Jules Mogul

Strobe

Exhibit Location: McDade Gallery

Meet the Artist:  Thursday, April 11  |  6:00-7:00 pm

Notes: Jules’ photographs are for sale.

About Jules and Her Work

Strobe is a collection of flash photography that explores my personal relationship with the unknown. This project was born out of the experience of developing a disability in 2019. Not knowing what any day, week, or month might hold is disorienting and unknown outcomes are frightening. Among these photos are solitary figures, dark landscapes, and stark white silhouettes. There is chaos in criss-crossing branches and illuminated snowflakes. There is stillness in dark, empty voids. Nighttime and nature serve as symbols of the unknown. They are vast and ambiguous, but also beautiful.

Life may present you with a void, but you can choose to see it as a blank canvas. For taking photos, night is a blank canvas in a very practical way. Darkness obscures details, allowing me to choose what to add back in with artificial light. I enjoy the transformative effects of flash. It emits a powerful light that is able to wash out features or highlight things that otherwise wouldn’t have been noticeable. There is always a human gaze present when observing nature and the unnaturalness of flash calls attention to this fact. The brief bursts of light that I cast on a scene are a way of fusing myself with nature, even if just for a moment.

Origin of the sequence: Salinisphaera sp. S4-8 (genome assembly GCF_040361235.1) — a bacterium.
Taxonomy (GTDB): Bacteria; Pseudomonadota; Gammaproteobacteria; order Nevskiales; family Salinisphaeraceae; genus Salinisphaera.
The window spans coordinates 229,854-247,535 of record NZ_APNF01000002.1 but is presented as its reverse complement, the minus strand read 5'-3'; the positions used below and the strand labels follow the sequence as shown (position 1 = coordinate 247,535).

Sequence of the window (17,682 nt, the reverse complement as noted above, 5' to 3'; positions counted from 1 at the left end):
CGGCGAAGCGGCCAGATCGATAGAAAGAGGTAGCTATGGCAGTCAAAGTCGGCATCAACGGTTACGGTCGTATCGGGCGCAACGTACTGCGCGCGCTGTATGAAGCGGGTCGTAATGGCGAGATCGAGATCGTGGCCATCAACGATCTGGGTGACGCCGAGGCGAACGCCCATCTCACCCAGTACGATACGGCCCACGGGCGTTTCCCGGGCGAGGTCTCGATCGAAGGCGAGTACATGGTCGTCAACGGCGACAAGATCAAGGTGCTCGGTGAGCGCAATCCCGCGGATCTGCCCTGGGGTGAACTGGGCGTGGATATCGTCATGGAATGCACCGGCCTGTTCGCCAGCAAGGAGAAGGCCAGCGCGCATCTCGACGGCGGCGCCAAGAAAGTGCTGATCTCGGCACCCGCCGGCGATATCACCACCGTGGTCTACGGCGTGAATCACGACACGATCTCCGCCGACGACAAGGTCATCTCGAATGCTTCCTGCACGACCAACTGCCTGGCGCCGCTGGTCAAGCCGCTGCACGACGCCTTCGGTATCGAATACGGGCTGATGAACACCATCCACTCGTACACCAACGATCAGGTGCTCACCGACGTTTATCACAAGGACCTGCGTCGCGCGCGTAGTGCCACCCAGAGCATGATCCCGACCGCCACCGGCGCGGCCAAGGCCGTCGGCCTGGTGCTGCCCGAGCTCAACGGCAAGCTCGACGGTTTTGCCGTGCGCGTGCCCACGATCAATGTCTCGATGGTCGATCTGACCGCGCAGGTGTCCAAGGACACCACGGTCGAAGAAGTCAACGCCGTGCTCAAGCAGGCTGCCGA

Jules Mogul is an artist from Bangor, Maine currently residing in Orono. She takes photos that are both strange and seasonal, always seeking out interesting things in her explores the ways that humans interact with and are a part of nature. Jules is working toward a Bachelor’s Degree in Studio Art from the University of Maine with a concentration in photography and painting. She had her first dual exhibition entitled The Passage of Time in Portland, Maine in early 2019. In the spring of 2020 she studied abroad at Florence University of the Arts where she discovered a passion for photo walks. She is a recipient of the University of Maine Department of Art High Honors Award.

Jules began taking photos when she received her first camera at thirteen. Her work serves as a diary, documenting herself and her surroundings through a magical lens. She uses ordinary locations and simple tools to create otherworldly images. Jules takes pictures close to home, frequenting local trails, the river, and anywhere with trees. Her work aims to show that there is magic in the ordinary spaces we occupy. 

Visit her website or follow her on Instagram.

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